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Norwich band Sennen's 2008 album 'Where The Light Gets In'
was a fine affair. If it passed you by give it a listen.
It's worth much more than just a single glance.
Before it evaporates into the ether their 2009 EP
'Destroy Us' also deserves our attention and applause.
The ensemble comprises Larry Holmes (voice and guitar),
Rich Kelleway (more voice and more guitar), Andrew Horner
(bass) and James Brown (percussion).
Although there are only six tracks on this modest release
it punches well above its weight. Their earlier work
(especially their 2005 debut 'Widows') sported a somewhat sombre
ambience which attracted the "shoegazing" tag from some quarters.
'Destroy Us' is very nearly jolly in comparison.
Opening with the clockwork rhythm of 'In', this charming
instrumental introduction is a bit like waking from a dream
to find oneself entangled in the inner workings of a magical
music box. It segues almost seamlessly into the luminously
up-tempo title track, 'Destroy Us'. Jangling guitars and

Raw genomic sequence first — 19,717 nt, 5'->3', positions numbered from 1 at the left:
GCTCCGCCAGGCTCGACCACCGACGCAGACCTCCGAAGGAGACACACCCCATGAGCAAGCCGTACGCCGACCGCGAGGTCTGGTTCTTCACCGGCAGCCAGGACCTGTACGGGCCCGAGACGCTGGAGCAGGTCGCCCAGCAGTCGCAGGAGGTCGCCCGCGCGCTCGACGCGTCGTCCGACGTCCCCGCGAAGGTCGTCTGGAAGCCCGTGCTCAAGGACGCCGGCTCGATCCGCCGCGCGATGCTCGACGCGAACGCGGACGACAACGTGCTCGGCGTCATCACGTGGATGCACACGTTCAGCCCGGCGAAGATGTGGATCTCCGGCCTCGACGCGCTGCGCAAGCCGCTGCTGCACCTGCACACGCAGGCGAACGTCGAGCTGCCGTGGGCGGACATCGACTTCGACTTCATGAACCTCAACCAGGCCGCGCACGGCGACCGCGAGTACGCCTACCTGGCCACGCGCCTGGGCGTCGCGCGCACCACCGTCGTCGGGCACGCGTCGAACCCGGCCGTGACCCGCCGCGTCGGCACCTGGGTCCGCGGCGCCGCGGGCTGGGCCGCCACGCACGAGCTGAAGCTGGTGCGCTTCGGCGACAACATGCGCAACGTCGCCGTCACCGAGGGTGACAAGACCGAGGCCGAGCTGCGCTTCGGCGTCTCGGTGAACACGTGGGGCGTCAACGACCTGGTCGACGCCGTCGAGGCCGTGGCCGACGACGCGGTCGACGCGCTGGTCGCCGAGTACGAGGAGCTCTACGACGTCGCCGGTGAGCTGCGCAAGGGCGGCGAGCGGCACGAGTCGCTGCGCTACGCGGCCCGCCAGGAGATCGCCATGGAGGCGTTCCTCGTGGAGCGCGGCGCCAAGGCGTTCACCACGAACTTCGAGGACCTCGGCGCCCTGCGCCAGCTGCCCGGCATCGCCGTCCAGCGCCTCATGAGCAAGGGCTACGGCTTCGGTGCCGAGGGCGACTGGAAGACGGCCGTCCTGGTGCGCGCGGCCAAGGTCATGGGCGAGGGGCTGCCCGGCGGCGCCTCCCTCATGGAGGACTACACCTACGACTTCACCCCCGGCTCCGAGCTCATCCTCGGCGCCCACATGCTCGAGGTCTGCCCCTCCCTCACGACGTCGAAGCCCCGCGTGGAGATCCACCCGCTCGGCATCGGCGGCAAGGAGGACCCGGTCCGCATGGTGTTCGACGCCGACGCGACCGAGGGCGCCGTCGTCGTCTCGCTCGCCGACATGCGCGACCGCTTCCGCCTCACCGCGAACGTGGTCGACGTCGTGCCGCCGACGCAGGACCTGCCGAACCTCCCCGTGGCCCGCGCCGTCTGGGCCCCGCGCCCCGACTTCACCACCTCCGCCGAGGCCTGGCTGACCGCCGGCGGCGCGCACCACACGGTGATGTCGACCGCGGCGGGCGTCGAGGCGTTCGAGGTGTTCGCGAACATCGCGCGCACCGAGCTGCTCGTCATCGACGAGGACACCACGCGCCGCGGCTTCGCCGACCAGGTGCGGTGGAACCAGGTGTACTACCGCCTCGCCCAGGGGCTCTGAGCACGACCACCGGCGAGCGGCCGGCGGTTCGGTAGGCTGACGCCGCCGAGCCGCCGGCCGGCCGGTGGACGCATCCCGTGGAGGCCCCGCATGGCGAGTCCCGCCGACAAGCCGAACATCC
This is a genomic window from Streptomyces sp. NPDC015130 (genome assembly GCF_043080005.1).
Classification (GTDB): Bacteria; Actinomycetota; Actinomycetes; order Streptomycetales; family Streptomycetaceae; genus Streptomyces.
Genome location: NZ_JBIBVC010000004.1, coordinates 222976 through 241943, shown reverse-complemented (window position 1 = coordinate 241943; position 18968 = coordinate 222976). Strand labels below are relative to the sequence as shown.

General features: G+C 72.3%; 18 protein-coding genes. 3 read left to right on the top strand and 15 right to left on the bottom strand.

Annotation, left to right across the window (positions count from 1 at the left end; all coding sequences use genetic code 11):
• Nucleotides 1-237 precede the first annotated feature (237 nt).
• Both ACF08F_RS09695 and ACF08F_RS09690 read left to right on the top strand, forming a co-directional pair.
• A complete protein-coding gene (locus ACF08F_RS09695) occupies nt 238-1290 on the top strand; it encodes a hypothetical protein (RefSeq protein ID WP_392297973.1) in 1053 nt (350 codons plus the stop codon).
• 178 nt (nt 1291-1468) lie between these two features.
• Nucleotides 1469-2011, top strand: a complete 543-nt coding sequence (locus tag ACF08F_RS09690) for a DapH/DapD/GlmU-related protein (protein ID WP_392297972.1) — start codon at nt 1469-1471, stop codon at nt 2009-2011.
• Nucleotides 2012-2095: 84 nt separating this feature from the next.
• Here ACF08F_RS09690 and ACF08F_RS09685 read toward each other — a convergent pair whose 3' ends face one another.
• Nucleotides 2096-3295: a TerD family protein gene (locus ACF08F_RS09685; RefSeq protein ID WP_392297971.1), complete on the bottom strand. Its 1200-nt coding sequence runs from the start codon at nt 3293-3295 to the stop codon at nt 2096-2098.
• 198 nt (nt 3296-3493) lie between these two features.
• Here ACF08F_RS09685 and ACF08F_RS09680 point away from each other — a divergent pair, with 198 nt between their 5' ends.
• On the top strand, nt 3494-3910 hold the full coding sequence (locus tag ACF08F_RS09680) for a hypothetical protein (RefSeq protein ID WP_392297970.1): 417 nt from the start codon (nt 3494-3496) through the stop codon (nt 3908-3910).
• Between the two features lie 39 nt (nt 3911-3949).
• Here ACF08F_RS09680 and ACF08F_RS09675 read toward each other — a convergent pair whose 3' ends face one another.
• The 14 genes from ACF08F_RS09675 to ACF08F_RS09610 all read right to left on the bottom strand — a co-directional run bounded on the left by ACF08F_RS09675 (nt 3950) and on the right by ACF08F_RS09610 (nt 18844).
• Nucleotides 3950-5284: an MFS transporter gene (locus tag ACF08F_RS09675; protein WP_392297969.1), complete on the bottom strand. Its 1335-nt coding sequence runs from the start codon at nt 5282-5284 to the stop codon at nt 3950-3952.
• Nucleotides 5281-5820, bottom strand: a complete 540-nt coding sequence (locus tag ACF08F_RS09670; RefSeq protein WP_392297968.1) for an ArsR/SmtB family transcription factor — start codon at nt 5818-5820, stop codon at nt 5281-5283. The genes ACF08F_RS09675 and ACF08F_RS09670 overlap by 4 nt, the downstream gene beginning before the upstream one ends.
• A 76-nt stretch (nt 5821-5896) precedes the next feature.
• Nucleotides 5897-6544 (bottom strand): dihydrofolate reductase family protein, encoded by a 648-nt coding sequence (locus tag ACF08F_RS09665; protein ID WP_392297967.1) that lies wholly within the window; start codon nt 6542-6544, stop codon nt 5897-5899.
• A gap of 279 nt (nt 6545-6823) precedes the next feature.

Mr Brown's powerful drumming propel the vocal melody and
harmonies along at a cracking pace.
'Bizarre Love Triangle' is a densely textured composition
with a strong and memorable tune (the love-child of Joy Division
and The Beach Boys). The echoing interwoven twin guitars add
atmospheric colour and detail to the arrangement.
Although it could have drawn breath in any number of suburban garages
across the land, 'The Distance From A - B' (another instrumental)
possesses a certain elusive charm which elevates it far above the
ordinary. A simple but substantial idea convincingly realised.
'Figurine' is a delicate and lovingly crafted melody floating
over a four-square back-beat. It comes and goes like a dream,
leaving a trail of elusive emotional ripples in its wake.
For a few moments I thought that final track 'Out' might morph
into a Greek plate-smashing dance! I need not have worried.
It is, nonetheless, a raucous jam, built around a simple motif
which gives these four young gentlemen the chance to let their
hair down before packing up the van and disappearing into the
dark, owl-infested, East Anglian night.
Small but perfectly-formed, Sennen's concise offering
left me wanting more and that can only be a good thing.